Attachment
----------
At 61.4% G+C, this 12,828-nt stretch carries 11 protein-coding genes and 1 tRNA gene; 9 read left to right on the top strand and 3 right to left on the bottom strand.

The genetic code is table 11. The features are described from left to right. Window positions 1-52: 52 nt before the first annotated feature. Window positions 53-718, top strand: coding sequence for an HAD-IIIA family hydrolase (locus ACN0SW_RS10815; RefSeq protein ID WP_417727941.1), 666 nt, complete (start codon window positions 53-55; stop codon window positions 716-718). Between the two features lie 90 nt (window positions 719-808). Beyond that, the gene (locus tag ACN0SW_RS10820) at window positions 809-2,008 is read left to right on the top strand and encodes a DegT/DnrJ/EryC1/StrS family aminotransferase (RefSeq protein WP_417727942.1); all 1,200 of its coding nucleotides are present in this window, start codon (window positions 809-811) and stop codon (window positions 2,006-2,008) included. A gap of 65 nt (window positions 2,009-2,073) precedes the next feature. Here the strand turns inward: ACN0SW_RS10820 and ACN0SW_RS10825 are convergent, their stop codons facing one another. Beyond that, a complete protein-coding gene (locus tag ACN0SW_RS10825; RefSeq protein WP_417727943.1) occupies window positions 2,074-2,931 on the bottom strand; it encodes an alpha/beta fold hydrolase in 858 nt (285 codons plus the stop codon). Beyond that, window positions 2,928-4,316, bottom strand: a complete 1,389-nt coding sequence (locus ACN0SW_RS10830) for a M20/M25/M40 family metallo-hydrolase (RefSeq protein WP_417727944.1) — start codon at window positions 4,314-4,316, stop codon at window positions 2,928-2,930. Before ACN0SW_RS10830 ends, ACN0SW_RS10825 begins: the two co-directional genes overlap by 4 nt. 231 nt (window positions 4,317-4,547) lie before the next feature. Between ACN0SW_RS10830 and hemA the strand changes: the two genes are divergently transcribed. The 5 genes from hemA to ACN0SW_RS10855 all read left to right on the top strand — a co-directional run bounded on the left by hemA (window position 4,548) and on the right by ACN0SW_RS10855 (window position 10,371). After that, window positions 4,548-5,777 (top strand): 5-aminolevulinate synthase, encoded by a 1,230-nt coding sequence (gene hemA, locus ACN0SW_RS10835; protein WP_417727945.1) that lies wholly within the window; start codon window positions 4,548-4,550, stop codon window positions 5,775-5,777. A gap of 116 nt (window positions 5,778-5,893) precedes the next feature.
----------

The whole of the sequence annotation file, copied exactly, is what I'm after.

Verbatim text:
At 61.4% G+C, this 12,828-nt stretch carries 11 protein-coding genes and 1 tRNA gene; 9 read left to right on the top strand and 3 right to left on the bottom strand.

The genetic code is table 11. The features are described from left to right. Window positions 1-52: 52 nt before the first annotated feature. Window positions 53-718, top strand: coding sequence for an HAD-IIIA family hydrolase (locus ACN0SW_RS10815; RefSeq protein ID WP_417727941.1), 666 nt, complete (start codon window positions 53-55; stop codon window positions 716-718). Between the two features lie 90 nt (window positions 719-808). Beyond that, the gene (locus tag ACN0SW_RS10820) at window positions 809-2,008 is read left to right on the top strand and encodes a DegT/DnrJ/EryC1/StrS family aminotransferase (RefSeq protein WP_417727942.1); all 1,200 of its coding nucleotides are present in this window, start codon (window positions 809-811) and stop codon (window positions 2,006-2,008) included. A gap of 65 nt (window positions 2,009-2,073) precedes the next feature. Here the strand turns inward: ACN0SW_RS10820 and ACN0SW_RS10825 are convergent, their stop codons facing one another. Beyond that, a complete protein-coding gene (locus tag ACN0SW_RS10825; RefSeq protein WP_417727943.1) occupies window positions 2,074-2,931 on the bottom strand; it encodes an alpha/beta fold hydrolase in 858 nt (285 codons plus the stop codon). Beyond that, window positions 2,928-4,316, bottom strand: a complete 1,389-nt coding sequence (locus ACN0SW_RS10830) for a M20/M25/M40 family metallo-hydrolase (RefSeq protein WP_417727944.1) — start codon at window positions 4,314-4,316, stop codon at window positions 2,928-2,930. Before ACN0SW_RS10830 ends, ACN0SW_RS10825 begins: the two co-directional genes overlap by 4 nt. 231 nt (window positions 4,317-4,547) lie before the next feature. Between ACN0SW_RS10830 and hemA the strand changes: the two genes are divergently transcribed. The 5 genes from hemA to ACN0SW_RS10855 all read left to right on the top strand — a co-directional run bounded on the left by hemA (window position 4,548) and on the right by ACN0SW_RS10855 (window position 10,371). After that, window positions 4,548-5,777 (top strand): 5-aminolevulinate synthase, encoded by a 1,230-nt coding sequence (gene hemA, locus ACN0SW_RS10835; protein WP_417727945.1) that lies wholly within the window; start codon window positions 4,548-4,550, stop codon window positions 5,775-5,777. A gap of 116 nt (window positions 5,778-5,893) precedes the next feature.